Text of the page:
Wednesday, March 19, 2014

CCA to Greg Abbott: Shut up and go away

After Attorney General Greg Abbott asked the Court of Criminal Appeals to grant re-hearing on their 9-0 decision to invalidate Texas online solicitation of a minor statute as unconstitutional, the CCA today in another unanimous ruling not only told him "no" but expressly limited his authority, striking down a 2011 statute on which he based his post hoc intervention. Rather than reinvent the wheel, here's how Chuck Lindell at the Austin Statesman described this latest development:
The state’s highest criminal court Wednesday declined Attorney General Greg Abbott’s request to reconsider an October ruling that invalidated a law banning sexually explicit cyberchats between adults and minors — and acted instead to limit the power of Abbott’s office.

Abbott had argued that the court’s ruling on the “sexting law” was invalid because his office hadn’t been notified, as required by state law, that the statute had been challenged as unconstitutional. The oversight deprived his office of an opportunity to defend the sexting law, Abbott argued.

But in a unanimous, unsigned opinion released Wednesday, the court threw out the notification law, saying it violated the separation of powers between the legislative and judicial branches of government as required by the Texas Constitution.

The Legislature exerted “undue interference” on courts when it enacted the law in 2011, the opinion said.

According to the notification law, when a court finds a statute unconstitutional, it cannot enter a final judgment until the attorney general is notified and 45 days have passed.

Entering final judgments, however, is a core judicial function that “falls within that realm of judicial proceedings so vital to the efficient functioning of a court as to be beyond legislative power,” the Court of Criminal Appeals ruled.
The 2011 law insisted that the AG be provided notice whenever the constitutionality of a law was challenged. A footnote to the main opinion striking down the notification provision held that the "directive to notify the attorney general of every constitutional challenge to a state statute made by a party imposes a duty that is wholly unrelated to the Court's judicial powers and functions. Pursuant to this unusual provision, the legislature would have this Court exercise a function that is not only non-judicial but would operate solely for the apparent benefit of the attorney general. And to what extent the attorney general would benefit from receiving such a notice is elusive, given that the attorney general has no authority to appear in criminal cases before this Court."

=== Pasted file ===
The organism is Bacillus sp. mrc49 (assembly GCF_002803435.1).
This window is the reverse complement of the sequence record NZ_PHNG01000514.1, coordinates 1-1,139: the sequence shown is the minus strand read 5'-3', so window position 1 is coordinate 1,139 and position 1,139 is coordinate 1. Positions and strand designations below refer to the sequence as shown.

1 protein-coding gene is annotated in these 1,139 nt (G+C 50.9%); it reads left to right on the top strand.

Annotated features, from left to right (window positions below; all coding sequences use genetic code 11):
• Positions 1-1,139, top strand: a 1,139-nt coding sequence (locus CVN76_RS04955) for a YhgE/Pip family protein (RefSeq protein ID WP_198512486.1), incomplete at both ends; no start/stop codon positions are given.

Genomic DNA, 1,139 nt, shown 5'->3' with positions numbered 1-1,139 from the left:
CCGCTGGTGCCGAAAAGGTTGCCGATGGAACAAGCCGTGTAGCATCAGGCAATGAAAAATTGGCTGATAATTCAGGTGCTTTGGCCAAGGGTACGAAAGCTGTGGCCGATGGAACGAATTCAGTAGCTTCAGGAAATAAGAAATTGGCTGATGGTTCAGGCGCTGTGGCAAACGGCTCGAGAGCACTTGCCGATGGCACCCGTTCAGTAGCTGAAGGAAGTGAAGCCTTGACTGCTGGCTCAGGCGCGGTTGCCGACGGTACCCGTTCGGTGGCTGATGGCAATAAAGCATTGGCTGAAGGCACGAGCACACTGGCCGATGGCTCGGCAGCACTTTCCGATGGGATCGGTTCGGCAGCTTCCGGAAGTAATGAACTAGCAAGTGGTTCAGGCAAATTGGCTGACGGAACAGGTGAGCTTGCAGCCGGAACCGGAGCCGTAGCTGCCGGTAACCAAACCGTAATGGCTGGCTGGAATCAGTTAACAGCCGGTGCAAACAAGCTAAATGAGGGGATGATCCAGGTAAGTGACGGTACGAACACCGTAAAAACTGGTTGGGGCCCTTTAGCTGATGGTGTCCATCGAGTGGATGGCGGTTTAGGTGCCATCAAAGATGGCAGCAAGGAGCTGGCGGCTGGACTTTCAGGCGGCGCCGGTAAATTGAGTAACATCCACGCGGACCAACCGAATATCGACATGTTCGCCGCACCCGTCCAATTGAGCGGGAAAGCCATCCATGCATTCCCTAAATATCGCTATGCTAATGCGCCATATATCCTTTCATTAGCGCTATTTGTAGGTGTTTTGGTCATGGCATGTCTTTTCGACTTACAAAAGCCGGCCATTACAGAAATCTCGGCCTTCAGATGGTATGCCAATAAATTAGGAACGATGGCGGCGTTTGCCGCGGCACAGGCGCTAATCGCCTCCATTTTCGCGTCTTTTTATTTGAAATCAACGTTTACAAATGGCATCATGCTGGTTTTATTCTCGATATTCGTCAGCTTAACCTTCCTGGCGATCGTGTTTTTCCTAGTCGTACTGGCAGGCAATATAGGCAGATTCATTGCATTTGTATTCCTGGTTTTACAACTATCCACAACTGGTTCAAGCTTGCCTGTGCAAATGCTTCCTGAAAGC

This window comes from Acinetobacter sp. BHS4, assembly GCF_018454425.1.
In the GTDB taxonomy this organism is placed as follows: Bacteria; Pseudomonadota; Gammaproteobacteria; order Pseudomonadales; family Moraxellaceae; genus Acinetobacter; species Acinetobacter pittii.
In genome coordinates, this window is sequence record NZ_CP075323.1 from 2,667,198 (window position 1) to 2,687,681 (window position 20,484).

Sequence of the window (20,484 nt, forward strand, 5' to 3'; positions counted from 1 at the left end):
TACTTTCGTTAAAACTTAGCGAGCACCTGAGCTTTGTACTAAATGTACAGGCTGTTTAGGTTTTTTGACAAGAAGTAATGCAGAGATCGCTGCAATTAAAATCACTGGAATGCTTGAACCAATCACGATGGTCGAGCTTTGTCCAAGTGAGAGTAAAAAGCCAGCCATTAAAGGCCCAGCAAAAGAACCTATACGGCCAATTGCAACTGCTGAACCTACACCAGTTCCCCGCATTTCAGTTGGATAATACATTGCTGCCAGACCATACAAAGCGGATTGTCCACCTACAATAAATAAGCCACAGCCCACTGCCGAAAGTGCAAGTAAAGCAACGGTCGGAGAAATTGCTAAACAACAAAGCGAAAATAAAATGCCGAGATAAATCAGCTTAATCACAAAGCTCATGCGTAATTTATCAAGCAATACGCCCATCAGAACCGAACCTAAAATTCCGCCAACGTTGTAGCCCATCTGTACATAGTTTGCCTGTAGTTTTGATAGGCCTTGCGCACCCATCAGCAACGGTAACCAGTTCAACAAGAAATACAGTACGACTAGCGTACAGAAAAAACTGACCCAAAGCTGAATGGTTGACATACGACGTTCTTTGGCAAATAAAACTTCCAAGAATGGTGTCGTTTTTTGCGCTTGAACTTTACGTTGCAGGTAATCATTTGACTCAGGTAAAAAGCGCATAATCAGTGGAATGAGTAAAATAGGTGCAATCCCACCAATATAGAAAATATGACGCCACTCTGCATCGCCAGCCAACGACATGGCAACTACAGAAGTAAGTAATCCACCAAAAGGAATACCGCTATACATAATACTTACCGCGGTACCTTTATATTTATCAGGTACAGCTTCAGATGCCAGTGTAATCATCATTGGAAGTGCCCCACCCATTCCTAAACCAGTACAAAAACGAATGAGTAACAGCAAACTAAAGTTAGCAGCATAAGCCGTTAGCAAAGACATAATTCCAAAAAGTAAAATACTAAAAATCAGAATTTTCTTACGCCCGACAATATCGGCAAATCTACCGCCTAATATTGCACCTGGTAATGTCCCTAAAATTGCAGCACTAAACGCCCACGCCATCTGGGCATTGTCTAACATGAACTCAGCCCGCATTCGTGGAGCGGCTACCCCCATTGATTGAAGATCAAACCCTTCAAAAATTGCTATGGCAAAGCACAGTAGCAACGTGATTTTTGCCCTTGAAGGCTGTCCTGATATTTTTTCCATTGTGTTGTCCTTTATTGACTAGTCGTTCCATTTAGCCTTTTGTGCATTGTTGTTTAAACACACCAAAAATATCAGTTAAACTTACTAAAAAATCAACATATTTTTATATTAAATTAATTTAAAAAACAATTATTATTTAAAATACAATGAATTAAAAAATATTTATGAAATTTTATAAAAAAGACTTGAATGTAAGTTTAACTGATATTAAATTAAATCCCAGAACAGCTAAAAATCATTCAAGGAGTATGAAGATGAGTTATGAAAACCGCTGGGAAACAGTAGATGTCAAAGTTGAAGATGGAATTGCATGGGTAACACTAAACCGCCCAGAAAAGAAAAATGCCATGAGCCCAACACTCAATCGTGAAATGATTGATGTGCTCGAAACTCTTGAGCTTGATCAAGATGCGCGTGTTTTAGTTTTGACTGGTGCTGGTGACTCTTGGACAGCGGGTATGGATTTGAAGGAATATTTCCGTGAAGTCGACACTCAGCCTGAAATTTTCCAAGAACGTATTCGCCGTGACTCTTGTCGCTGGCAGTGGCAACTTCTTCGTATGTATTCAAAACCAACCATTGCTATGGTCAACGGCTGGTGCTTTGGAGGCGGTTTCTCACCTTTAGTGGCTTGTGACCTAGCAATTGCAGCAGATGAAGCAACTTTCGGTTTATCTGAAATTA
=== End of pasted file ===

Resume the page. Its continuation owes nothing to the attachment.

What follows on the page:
Ouch! That's gonna leave a mark.

Rubbing salt in the wound, Presiding Judge Sharon Keller offered a concurrence pointing out that the AG's office has web access and should have known about the case as it was happening just like every other attorney in the state. Wrote Keller, "the notification statute applies not just to this Court, but to all courts. I do not know what burden the statute would place on trial courts and courts of appeals, but, during the last fiscal year, this Court disposed of well over nine thousand matters. Many of the pleadings before our Court claim that a statute violates the constitution. I agree with the Court that subsection (a), which requires courts to serve the Attorney General with notice and a copy of the relevant pleadings in all of these cases, also violates the Texas Constitution because it imposes a duty that falls outside of any judicial function of this Court."

MORE: From Mark Bennett, who argued the case before the CCA. In the comments to Mark's post, Alex Bunin from the Harris County Public Defender's Office noted wryly, "The State needs to stop filing stuff before something else they like gets struck down."

See related Grits posts:


doran said...

Marbury vs. Madison, on the State level.

Tom Moran said...

In the early 1990s, I represented the real party in interest in Collins v. Kegans, a mandamus at the crim apps. The AG claimed that because no notice was given to him under a predecessor statute in the civil practice & remedies code Judge Kegans did not have the authority to declare a statute unconstitutional.
The Court of Criminal Appeals had no problem dismissing that claim in a foot note. Or, as I argued, Johnny Holmes represented the state in criminal cases in Harris County and if he needed help, he knew the AG's phone number.

Anonymous said...

You know the problem with political jokes?......they sometimes get elected....